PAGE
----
Sapa began life as a hilltop retreat for French colonists desperate to escape the searing heat of the Vietnamese plains. They chose the lofty cool of Fansipan’s surrounds, and it’s easy to see why- the humidity of Hanoi peels away as you ascend the mountain peaks skirted with sculptured, emerald-green rice terraces. Sapa and its surrounding provinces have a climate that is cool in summer months, verging on freezing cold in winter, with low hanging clouds often obsuring the surrounding mountaintops. Hill tribes are scattered all over the region and they continue to live a very basic existence that is partly economic and partly cultural. To them, a rice field, a garden, some cattle and a stilt house are all the prosperity they ever hoped for, going back countless generations. If you venture to the more remote hamlets, they offer fascinating glimpses of lifestyles seemingly stolen from history.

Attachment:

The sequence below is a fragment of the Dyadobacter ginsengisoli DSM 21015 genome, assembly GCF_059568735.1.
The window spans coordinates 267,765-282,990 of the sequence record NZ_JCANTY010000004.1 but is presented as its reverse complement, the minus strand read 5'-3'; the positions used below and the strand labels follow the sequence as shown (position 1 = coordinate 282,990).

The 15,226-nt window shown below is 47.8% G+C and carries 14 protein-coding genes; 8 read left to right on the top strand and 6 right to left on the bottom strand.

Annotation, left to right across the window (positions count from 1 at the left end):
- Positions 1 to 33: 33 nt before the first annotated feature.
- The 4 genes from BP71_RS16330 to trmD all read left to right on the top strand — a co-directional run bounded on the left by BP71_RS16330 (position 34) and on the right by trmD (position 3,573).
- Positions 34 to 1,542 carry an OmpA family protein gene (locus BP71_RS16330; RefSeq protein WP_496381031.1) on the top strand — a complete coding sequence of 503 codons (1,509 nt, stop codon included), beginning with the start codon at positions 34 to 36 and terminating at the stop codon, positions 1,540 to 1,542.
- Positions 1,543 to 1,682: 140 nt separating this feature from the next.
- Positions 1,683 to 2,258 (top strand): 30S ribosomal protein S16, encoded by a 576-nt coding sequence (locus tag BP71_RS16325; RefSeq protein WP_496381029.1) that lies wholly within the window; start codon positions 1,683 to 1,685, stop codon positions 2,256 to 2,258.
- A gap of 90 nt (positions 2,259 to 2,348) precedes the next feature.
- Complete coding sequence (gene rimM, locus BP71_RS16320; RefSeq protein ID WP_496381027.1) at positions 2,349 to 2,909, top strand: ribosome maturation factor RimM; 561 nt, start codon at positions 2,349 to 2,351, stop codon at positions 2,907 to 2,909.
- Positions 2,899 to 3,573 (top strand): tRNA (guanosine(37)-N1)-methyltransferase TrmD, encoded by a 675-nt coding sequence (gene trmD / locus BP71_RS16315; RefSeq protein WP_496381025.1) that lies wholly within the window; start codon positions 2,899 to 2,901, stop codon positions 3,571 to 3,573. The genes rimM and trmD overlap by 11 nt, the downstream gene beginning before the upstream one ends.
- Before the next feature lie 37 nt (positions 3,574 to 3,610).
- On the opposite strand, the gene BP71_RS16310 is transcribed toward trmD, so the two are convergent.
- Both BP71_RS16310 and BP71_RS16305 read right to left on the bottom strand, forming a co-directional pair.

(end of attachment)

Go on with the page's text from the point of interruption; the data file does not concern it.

The local market at Coc Ly, Can Cau Tuesday market and Muong Hum Sunday market are another further wondrously chaotic snapshots into indigenous life in the region.
Whether its cycling Heaven’s Gate, enjoying a local home stay or tackling the ambitious ascent of Fansipan’s peak, guests are certain to be mesmerized by the sincerity and warmth of the locals they encounter as they venture deeper into a side of Vietnam untouched by big city politics or modernization.